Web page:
There are many things in life that you appreciate and understand better over a period of time. What one made of a book or a movie in one’s school days need not be what he/she makes of it 10 years later. Godan was a book that the elders in my home often praised. But I never got a chance to lay my hands on it and I am not sure whether I would have read it if I got a chance to do so. A review of Godan might seem passé in today’s times – when regional language literature is often held with contempt and is getting fewer takers by the day. While reading Godan, we will see it attacking each of us somewhere as Premchand’s pen is often unforgiving.
A story of epic proportions cannot be summarised easily. Perhaps this might explain as to why Godan ( the movie starring Rajkumar and Shashikala) flopped at the box office and was declared a screenplay disaster. Gobar with his family consisting of his stoic yet shockingly assertive wife Dhania, his rebellious son Gobardhan and his daughters Sona and Rupa go through the ups and downs any peasant would go through. They are starved yet optimistic, unlettered yet experienced, and unsophisticated yet know the ways of the world. The story begins with their desire to own a cow. As the book unfolds, Premchand takes us through the domestic clashes between Hori and his brothers, the ambivalence of the Zamindars (who suck the blood of the peasants, yet are at the receiving end of the British Raj), the tragic-comic lives of the journalists, stock-brokers , industrialists and the urban labourers, which are all very much relevant. A chat with any worker in Dharavi will give us the same experience that Premchand gives us through Gobar. The experience of Hori will find take a million takers in the farmers of India. Today, when live-in relationships are being debated, you have Malti and Mehta deciding to go ahead with it without any hullaballoo. At a time when feminism is trying to find a new definition for itself, you find the same strife going on in the Women’s Societies of Godan. The lives of Dhania, Selia, Jhunia, Malti and Govindi resonate with those of the true unsung heroines of India- its women. Life itself can be revelation with a work of art and it becomes so with Godan.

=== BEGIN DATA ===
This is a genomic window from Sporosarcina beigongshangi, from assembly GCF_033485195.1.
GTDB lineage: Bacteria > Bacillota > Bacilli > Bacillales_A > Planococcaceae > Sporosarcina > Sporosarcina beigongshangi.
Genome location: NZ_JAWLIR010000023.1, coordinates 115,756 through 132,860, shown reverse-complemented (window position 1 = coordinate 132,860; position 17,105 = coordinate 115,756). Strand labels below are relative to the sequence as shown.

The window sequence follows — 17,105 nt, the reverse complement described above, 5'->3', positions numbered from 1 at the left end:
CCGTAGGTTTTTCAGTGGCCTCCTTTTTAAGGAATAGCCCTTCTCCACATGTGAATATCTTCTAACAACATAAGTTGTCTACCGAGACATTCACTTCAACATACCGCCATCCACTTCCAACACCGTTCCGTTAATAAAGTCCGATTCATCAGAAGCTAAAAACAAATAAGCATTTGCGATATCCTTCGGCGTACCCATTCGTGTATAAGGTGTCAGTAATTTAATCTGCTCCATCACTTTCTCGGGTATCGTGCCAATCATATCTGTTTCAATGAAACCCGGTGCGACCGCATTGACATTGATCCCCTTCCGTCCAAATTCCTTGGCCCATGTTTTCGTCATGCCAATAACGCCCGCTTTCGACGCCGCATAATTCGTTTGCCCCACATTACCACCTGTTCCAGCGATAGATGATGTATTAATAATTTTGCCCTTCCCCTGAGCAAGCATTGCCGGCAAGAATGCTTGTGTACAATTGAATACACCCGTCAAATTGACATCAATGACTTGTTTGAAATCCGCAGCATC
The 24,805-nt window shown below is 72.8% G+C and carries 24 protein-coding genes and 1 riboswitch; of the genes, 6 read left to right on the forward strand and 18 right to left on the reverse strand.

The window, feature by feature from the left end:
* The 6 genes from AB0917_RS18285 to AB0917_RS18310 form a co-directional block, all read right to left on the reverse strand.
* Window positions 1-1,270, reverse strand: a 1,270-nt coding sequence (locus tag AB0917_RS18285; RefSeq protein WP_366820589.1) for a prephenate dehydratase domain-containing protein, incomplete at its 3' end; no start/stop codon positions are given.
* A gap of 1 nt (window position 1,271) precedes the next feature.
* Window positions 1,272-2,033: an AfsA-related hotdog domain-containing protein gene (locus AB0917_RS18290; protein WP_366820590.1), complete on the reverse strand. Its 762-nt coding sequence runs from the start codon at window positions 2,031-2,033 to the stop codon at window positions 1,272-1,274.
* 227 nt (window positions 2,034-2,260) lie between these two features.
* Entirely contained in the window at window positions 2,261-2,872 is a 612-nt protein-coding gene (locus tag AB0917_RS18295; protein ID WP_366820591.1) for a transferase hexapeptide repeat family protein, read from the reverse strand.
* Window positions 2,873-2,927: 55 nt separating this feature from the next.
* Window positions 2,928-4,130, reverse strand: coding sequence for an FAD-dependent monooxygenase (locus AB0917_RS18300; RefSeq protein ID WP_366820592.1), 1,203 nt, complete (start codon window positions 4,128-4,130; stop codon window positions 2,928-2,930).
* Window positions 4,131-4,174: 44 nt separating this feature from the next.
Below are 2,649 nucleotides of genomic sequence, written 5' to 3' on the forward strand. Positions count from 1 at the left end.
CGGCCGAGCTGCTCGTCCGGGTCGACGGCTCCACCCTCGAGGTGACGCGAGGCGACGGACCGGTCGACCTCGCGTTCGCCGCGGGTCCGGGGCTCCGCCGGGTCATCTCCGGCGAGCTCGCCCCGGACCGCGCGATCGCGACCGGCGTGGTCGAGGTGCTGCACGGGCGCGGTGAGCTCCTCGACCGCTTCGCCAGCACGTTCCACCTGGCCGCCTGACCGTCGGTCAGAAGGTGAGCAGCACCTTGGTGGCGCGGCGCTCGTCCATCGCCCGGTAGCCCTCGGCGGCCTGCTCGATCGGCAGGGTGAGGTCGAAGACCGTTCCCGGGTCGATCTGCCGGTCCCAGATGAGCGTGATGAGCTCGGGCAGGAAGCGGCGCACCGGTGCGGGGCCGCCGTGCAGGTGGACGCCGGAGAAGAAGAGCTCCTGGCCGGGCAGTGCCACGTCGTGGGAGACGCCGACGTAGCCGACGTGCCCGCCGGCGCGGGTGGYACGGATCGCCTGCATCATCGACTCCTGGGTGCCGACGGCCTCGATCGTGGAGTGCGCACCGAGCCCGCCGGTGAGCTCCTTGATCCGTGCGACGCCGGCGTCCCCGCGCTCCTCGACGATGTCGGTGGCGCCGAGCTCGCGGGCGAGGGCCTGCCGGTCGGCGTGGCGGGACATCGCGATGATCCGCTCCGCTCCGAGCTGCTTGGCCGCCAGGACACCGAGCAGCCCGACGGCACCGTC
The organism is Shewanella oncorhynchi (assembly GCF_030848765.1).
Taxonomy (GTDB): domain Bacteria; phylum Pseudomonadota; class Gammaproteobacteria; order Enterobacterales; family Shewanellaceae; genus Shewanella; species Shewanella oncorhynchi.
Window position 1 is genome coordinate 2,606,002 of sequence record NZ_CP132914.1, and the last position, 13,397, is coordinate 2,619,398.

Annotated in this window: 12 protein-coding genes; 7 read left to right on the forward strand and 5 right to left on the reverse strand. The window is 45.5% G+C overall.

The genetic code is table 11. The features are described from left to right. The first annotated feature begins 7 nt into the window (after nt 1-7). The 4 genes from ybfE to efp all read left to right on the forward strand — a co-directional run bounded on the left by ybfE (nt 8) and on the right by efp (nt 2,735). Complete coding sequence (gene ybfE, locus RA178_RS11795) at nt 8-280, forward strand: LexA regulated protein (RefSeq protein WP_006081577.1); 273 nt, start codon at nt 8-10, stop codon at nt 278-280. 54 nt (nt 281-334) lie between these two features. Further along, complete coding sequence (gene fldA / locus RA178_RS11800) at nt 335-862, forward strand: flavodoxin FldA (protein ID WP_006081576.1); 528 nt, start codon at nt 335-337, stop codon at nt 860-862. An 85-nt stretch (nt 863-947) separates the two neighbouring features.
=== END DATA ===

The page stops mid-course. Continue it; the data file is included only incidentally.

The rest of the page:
Many consider Godan to be the tale of the farmer Hori and his family, who traverse a path of pathos, momentary joys, ups and downs, always hoping that things will fall in place one day. Godan is a commentary on the Indian society and to call it purely a rural epic would be a misnomer. It is as much about the life of the socialites, intellectuals and urbanites as it is about the zamindars, Pandits and rustic villagers. The lecherous moneylenders, the dogmatic priests, hypocritical minds and debt-ridden farmers are all hallmarks of any novel on rural India. But what sets Godan apart is the shocking realism, the dexterity with which Premchand plays with the tragic-comic situations of human life and how it is ruthless before hypocrisy. The characters, like real-life, are a bundle of contradictions. On one hand you see Dhania being beaten up by Hori and on the other you see him standing helpless, when she, with her acerbic tongue, rubs their neighbours and her own husband the wrong way. The characters, be they rich or poor, are a mixture of the good and the evil, a relief from cardboard caricatures. Life in Godan is very much practical and the life itself fights for its place against pretence. If Hori accepts the illegitimate child of Jhunia, born of his son, then the doctor Malti prefers to live-in with her friend Mehta for the rest of her life. Characters like Mehta and Malti are symbolic of the transition of the human mind – from rigidity to aceeptance, from pretension to simplicity and from elitism to realism. In fact, Godan can be seen as a tale of transformation. The dogmatic Matadin, goes on to accept his low-caste wife; the unsophisticated Gobar, learns the ways of the world after his brush with urban life and earns respect; Malti, who is cut-off from realities becomes a self-conscious woman, free from bias; Mehta a doctrinaire understands the meaning of life from Malti; and even the playful Sona and Rupa transform from little girls into ‘women’ as they understand that life’s not a game played on their father’s lap.
The small and big tales of Godan have lived the test of time. One realises that life isn’t as straight as it seems.Godan was the swansong of Premchand. Perhaps, providence wanted so to save Premchand from the herculean task of bettering his own masterpiece. Humanity survives even in the most inhuman circumstances. Premchand’s Godan is a testimony to that.